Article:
Tuesday, January 25, 2011

Charters on the Upper West?

What is the role of charter schools beyond the most needy communities? I think charters should be allowed in more affluent neighborhoods, and it might actually be really good for the reform movement to increasingly grow into middle class communities. First, the schools and their networks can learn from that diversity and bring it back to their low-income schools... and second it might be good to take teachers with experience working with families in neighborhoods like Harlem and the South Bronx and facilitate a cultural exchange with more affluent, white families...

At the same time, two big challenges for charters and the middle class they might hope to serve come to mind, considering that 75 new charters will be opened in NYC by the end of Bloomberg's third term. The middle and upper class families, given their capital and educational expectations, when considering charters as an option, will most likely confront issues of space and institutional development.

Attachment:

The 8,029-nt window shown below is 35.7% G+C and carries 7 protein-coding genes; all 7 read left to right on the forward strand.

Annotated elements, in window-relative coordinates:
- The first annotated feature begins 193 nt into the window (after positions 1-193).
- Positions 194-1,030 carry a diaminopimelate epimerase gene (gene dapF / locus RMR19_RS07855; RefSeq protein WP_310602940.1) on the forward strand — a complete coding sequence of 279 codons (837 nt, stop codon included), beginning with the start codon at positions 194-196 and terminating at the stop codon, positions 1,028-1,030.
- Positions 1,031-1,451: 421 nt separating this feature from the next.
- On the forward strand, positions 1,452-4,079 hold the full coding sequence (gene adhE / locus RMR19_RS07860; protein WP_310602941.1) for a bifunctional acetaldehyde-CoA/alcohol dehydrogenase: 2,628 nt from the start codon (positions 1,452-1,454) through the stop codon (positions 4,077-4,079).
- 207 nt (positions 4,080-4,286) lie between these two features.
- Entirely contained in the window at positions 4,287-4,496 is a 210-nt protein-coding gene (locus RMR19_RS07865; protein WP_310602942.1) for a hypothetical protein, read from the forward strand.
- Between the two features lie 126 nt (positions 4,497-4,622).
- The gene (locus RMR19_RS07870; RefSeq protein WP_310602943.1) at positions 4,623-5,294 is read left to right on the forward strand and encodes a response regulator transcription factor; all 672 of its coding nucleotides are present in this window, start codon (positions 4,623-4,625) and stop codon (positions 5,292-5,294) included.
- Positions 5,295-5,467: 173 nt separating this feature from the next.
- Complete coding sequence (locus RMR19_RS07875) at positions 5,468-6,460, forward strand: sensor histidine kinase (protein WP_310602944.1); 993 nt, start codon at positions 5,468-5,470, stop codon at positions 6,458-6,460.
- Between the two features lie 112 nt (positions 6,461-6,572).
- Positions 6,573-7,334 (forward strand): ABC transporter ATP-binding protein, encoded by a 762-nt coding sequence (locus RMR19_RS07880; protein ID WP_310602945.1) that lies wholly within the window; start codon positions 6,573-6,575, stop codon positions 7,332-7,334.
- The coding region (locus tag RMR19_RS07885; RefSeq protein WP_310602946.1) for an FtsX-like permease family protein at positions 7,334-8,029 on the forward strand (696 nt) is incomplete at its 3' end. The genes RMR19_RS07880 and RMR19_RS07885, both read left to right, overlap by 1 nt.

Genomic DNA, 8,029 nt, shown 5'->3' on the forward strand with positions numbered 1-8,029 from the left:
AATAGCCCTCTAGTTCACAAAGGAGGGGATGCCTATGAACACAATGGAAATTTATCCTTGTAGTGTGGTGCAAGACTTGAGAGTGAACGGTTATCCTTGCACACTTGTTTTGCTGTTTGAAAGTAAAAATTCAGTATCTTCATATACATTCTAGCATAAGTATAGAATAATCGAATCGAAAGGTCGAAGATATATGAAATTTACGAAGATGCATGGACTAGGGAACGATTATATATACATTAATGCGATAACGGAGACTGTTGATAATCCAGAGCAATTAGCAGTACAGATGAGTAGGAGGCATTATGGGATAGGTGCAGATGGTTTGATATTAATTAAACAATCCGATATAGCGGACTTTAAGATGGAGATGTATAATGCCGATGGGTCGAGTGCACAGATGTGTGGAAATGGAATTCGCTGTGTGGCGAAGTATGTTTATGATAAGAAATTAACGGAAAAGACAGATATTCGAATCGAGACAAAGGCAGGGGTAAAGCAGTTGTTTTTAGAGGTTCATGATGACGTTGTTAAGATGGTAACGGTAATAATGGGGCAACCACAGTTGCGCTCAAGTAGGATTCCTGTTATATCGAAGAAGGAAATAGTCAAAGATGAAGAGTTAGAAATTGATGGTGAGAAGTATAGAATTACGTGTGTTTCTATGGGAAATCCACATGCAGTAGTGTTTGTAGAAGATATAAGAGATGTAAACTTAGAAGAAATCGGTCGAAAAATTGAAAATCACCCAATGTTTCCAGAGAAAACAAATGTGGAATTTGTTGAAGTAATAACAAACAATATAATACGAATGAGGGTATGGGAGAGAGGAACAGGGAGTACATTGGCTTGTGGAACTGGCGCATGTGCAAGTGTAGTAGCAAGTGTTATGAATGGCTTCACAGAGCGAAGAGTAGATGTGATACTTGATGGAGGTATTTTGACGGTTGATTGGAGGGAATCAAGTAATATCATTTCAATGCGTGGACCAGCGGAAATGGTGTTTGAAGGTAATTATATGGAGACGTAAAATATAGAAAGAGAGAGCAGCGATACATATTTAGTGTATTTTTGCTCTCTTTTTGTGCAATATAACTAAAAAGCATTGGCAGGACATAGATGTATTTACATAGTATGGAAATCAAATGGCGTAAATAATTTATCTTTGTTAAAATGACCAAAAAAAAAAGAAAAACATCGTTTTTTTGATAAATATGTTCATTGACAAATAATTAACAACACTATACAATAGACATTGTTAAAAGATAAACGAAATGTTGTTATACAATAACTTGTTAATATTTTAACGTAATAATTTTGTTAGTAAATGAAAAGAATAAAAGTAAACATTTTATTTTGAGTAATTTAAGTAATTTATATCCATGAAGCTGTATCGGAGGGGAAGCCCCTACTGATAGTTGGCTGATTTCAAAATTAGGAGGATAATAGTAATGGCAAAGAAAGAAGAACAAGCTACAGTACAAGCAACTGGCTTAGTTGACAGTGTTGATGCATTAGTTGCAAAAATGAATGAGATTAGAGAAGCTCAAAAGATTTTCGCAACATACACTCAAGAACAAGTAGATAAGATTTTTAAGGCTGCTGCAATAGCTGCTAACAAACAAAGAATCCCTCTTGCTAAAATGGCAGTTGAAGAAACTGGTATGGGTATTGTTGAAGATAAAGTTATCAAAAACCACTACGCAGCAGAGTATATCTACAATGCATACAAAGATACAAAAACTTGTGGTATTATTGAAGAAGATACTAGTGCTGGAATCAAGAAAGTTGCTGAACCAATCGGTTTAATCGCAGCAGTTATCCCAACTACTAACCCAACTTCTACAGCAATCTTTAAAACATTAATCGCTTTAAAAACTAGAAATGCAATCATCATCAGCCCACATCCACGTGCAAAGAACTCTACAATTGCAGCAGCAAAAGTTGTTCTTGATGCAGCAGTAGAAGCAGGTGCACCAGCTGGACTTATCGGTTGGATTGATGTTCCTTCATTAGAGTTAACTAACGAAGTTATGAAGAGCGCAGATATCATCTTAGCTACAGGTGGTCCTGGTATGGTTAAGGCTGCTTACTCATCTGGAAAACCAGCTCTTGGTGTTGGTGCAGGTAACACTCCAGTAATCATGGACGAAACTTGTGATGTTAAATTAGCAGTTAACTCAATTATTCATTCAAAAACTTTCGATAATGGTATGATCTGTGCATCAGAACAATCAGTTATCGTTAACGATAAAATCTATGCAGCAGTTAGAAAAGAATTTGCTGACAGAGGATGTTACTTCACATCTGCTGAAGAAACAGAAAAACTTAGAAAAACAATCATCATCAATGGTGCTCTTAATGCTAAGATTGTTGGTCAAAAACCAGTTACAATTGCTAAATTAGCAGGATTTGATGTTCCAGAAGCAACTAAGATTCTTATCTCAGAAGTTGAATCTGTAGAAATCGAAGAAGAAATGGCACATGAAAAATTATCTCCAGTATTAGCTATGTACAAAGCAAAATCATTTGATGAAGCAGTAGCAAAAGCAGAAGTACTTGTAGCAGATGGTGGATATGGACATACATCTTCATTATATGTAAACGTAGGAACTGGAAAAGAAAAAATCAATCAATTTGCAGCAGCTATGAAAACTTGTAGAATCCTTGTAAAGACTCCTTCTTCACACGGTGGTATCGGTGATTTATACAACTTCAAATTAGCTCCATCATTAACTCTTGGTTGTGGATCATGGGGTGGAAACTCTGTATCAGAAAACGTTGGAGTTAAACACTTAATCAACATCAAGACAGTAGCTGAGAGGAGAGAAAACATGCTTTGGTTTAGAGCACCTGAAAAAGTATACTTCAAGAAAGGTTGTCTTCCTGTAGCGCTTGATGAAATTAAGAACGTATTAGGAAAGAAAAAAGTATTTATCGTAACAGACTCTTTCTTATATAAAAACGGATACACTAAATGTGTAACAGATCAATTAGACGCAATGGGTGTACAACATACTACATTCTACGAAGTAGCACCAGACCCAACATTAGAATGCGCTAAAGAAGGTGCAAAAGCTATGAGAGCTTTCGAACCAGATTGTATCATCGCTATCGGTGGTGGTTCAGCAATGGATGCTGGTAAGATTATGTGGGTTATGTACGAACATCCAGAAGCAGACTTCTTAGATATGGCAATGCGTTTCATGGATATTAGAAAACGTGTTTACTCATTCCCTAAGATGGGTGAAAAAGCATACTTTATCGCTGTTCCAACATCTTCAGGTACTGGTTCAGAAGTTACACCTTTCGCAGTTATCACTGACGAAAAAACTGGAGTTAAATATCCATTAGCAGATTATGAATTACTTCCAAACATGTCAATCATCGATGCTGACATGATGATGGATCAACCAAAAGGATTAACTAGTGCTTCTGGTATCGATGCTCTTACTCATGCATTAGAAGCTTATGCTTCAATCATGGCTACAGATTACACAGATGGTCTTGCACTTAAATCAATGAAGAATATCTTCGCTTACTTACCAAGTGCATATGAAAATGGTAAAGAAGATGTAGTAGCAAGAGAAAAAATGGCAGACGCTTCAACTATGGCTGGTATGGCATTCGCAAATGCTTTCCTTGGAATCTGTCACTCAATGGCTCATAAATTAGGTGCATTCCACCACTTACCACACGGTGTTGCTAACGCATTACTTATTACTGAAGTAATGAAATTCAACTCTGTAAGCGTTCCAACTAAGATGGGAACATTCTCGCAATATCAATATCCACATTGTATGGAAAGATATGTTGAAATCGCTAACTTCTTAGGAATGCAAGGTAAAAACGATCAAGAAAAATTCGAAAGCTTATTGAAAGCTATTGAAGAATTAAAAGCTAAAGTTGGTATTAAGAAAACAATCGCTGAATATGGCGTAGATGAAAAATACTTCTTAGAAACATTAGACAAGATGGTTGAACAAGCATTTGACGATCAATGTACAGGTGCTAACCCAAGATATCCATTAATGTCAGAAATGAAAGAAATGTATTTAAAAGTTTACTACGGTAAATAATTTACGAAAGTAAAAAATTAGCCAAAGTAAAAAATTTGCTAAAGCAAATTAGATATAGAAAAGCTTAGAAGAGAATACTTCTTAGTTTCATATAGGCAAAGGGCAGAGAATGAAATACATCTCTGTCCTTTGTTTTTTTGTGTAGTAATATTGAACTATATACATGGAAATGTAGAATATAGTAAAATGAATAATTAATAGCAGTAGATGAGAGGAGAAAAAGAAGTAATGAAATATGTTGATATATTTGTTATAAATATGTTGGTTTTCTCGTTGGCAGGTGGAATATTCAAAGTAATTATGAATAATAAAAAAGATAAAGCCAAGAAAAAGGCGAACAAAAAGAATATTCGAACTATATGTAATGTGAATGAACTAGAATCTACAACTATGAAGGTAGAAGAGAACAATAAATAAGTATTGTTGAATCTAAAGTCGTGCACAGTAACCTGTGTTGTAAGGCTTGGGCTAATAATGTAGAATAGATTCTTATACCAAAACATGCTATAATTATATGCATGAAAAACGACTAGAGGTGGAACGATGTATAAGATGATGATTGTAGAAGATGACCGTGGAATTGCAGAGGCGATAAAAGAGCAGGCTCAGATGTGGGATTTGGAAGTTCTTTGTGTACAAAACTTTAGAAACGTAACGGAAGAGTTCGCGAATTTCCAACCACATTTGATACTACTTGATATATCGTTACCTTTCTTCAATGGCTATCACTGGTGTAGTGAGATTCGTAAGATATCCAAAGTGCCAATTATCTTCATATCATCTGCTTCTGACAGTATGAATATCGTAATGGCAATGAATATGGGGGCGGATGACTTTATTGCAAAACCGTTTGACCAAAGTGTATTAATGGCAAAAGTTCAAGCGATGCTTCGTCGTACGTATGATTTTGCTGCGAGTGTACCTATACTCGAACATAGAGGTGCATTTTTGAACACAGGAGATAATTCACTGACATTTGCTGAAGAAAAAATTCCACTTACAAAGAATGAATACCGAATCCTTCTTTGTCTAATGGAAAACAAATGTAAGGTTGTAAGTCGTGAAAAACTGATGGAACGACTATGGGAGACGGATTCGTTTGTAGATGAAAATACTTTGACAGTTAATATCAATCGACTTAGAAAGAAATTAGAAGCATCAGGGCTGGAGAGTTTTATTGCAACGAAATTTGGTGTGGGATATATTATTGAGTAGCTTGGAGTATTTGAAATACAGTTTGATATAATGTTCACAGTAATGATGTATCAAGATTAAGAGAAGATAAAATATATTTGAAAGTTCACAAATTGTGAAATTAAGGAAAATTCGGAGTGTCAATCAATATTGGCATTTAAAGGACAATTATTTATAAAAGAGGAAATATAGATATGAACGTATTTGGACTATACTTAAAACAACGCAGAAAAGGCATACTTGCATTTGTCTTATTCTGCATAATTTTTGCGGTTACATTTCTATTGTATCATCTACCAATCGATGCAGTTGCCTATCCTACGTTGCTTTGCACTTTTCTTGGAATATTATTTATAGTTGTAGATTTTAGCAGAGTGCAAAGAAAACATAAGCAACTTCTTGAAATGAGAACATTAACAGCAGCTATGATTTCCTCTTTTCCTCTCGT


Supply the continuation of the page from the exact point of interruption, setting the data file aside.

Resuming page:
(1) Space. Space in a school has a powerful impact on learning, from environmental concerns, major distractions from poor heating and lighting, scheduling conflicts in shared spaces, and low teacher retention associated with the frustrations emanating from a poor space. Young charters rarely have an ideal space (especially when they are only enrolling one grade at a time) and serious sacrifices are made to the detriment of the students.

(2) Time for growth and development. If I were a parent I might consider sending my student to a networked charter like KIPP or Achievement First because it would have that network support. However independent start ups I would probably avoid in their first few years. The real scarcity of money, talent, leadership, and the difficulty of designing and implementing good curriculum and well designed organization frameworks places education of the child in real jeopardy. I don't know that I'd take that risk with my child.

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